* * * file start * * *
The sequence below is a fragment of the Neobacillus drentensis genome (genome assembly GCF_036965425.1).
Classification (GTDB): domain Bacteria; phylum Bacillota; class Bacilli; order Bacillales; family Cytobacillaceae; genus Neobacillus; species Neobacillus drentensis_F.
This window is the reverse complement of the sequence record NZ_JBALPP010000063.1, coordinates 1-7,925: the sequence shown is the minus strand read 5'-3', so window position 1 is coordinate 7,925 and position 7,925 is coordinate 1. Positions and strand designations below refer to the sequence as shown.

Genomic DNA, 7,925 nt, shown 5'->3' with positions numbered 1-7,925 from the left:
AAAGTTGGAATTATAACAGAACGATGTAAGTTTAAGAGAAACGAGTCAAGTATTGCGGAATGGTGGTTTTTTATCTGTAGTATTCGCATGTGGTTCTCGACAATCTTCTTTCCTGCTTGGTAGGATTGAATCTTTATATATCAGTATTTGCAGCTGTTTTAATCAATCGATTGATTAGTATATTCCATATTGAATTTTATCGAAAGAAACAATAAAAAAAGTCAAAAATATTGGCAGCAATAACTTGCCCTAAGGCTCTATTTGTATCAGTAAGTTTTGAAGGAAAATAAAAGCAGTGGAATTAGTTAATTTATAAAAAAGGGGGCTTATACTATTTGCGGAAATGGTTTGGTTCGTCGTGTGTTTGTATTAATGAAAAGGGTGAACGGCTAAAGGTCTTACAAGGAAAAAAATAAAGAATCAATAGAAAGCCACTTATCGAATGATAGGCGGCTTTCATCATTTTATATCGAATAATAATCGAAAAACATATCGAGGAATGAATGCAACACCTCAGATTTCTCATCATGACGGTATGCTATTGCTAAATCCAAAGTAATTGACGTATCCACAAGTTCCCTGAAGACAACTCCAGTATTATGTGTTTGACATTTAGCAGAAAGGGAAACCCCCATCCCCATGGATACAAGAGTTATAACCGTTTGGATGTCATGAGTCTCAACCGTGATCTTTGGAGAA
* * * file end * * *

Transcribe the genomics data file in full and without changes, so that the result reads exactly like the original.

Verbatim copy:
The sequence below is a fragment of the Neobacillus drentensis genome (genome assembly GCF_036965425.1).
Classification (GTDB): domain Bacteria; phylum Bacillota; class Bacilli; order Bacillales; family Cytobacillaceae; genus Neobacillus; species Neobacillus drentensis_F.
This window is the reverse complement of the sequence record NZ_JBALPP010000063.1, coordinates 1-7,925: the sequence shown is the minus strand read 5'-3', so window position 1 is coordinate 7,925 and position 7,925 is coordinate 1. Positions and strand designations below refer to the sequence as shown.

Genomic DNA, 7,925 nt, shown 5'->3' with positions numbered 1-7,925 from the left:
AAAGTTGGAATTATAACAGAACGATGTAAGTTTAAGAGAAACGAGTCAAGTATTGCGGAATGGTGGTTTTTTATCTGTAGTATTCGCATGTGGTTCTCGACAATCTTCTTTCCTGCTTGGTAGGATTGAATCTTTATATATCAGTATTTGCAGCTGTTTTAATCAATCGATTGATTAGTATATTCCATATTGAATTTTATCGAAAGAAACAATAAAAAAAGTCAAAAATATTGGCAGCAATAACTTGCCCTAAGGCTCTATTTGTATCAGTAAGTTTTGAAGGAAAATAAAAGCAGTGGAATTAGTTAATTTATAAAAAAGGGGGCTTATACTATTTGCGGAAATGGTTTGGTTCGTCGTGTGTTTGTATTAATGAAAAGGGTGAACGGCTAAAGGTCTTACAAGGAAAAAAATAAAGAATCAATAGAAAGCCACTTATCGAATGATAGGCGGCTTTCATCATTTTATATCGAATAATAATCGAAAAACATATCGAGGAATGAATGCAACACCTCAGATTTCTCATCATGACGGTATGCTATTGCTAAATCCAAAGTAATTGACGTATCCACAAGTTCCCTGAAGACAACTCCAGTATTATGTGTTTGACATTTAGCAGAAAGGGAAACCCCCATCCCCATGGATACAAGAGTTATAACCGTTTGGATGTCATGAGTCTCAACCGTGATCTTTGGAGAA